It is my strong belief that you shouldn't go crazy with all-things-docker
when deploying selfhosted services at home. Online forums, especially
r/selfhosted, seem to foster an opinion that providing a
better yet a
docker-compose.yml or even prebuilt public images on Docker Hub
is an acceptable way to distribute software targeting the selfhosting crowd.
I agree it is very convenient to deploy complex multipart services via these tools. But the way many people appear to be doing that is a security nightmare! This is how we get to encounter Heartbleed in the wild four years after it should've been extinct.
Running each service in its separate container results in having a separate set of shared libraries for each one of those services. It is convenient when you need to provide multiple incompatible dependencies at once, but that way the burden of tracking the state of all those dependencies lies on the user. Host OS can not tell you that one of the containers still ships a vulnerable version of some critical library - it's up to you to monitor and fix that.
Fixing anything related to the container requires rebuilding the image. When you're using images from public registries you can not initiate image rebuild even when you know it's needed. Your best option is to contact the original uploader and to convince them to rebuild. That may take significant time during which the containers running that image remain vulnerable.
Images from untrusted sources
In addition to the points above you put enormous amount of trust into people who provide the container you're running. In containerless scenario you're required to trust the vendor who provides the base OS and the developer who provides the custom applications you run upon that OS. When containers come into play, you must extend your trust to the maintainer of the container image, to the vendors who provide the base image that image is built upon, to all the developers who provide any piece of code included into that container. It does not even require malicious intent to introduce a vulnerability into the resulting container, simple incompetence of any of the parties involved may be just enough.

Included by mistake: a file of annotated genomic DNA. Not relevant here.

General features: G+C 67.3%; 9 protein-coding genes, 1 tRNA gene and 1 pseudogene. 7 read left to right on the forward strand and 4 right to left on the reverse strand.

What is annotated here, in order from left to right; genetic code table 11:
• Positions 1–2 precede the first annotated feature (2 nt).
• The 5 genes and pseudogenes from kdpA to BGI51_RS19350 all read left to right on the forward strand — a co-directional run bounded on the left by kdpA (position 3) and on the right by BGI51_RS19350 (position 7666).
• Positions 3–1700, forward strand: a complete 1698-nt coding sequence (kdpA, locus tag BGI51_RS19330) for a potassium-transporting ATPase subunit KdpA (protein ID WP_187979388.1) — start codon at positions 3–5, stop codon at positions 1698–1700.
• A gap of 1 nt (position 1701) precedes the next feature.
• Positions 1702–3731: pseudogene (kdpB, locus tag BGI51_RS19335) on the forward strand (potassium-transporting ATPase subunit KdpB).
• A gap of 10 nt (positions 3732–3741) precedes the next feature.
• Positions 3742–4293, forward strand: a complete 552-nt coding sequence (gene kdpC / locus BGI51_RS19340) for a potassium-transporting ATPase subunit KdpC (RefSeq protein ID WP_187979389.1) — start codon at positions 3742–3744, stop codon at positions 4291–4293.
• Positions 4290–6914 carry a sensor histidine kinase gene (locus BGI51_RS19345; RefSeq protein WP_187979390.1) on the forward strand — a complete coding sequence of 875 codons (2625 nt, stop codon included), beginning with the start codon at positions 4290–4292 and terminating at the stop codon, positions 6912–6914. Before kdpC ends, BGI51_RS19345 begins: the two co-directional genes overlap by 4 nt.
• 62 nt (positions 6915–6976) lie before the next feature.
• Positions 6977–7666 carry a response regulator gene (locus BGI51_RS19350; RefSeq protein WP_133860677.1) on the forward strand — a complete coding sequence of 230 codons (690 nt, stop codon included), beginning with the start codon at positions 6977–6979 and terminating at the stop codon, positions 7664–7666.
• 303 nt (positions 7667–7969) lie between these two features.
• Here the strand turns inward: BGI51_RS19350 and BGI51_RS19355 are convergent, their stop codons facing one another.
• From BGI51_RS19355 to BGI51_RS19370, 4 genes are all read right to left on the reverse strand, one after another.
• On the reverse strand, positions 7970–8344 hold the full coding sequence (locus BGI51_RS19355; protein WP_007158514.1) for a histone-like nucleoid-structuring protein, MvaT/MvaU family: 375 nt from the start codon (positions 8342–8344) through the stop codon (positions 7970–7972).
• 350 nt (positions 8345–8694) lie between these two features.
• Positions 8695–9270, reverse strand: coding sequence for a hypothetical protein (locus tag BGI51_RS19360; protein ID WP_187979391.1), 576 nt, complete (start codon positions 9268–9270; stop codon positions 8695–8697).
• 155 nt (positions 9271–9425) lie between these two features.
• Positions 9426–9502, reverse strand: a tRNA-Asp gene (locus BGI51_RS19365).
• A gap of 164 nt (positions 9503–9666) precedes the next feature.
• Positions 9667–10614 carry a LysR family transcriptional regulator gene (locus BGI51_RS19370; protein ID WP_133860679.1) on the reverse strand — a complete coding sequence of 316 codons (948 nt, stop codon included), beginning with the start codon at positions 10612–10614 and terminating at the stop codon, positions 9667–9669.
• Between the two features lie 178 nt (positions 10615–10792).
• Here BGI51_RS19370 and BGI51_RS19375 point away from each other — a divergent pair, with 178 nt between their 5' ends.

This is why containerizing any workload comes with a significant extra cost of designing and automating security maintenance procedures. It is easy to skip this step when you're a hobbyist - but that's just burying your head in the sand and waiting for some script kiddie or botnet to hijack your network.
Here is a rough overview of the required overhead:
- You need to run only containers that are based on the images you've built yourself. This is the only way you can ensure swift rebuilding in case one of the base images provides a security update. This step may include running your own image registry and build service.
- You need to audit every Dockerfile you intend to build. This can only be
done manually. And you need to check all the base images in the chain up to
FROM scratchstanza or to a base image from trusted list.
- You need to maintain a list of trusted base images that come from vendors with good reputation in regards to handling security issues.
- You need to blacklist any image that does not come either from a trusted list or from a Dockerfile you've audited yourself.
- You need to setup automated image rebuilds and container rollouts: a) on schedule b) on any update in the base image dependency chain
- You need to setup automated vulnerability monitoring for the images you're running. This will require a lot more effort than subscribing to RSS feed of your distro security announcements - as it would've been the case with containerless deployment.
Add that on top of usual container orchestration chores - and bare metal suddenly becomes attractive. Docker and Kubernetes are great tools that solve real world problems but using them in a secure manner requires continuous dedicated effort. For enterprise deployments the benefits of containerization usually outweigh the extra maintenance cost, but for hobbyist use I'm not so sure.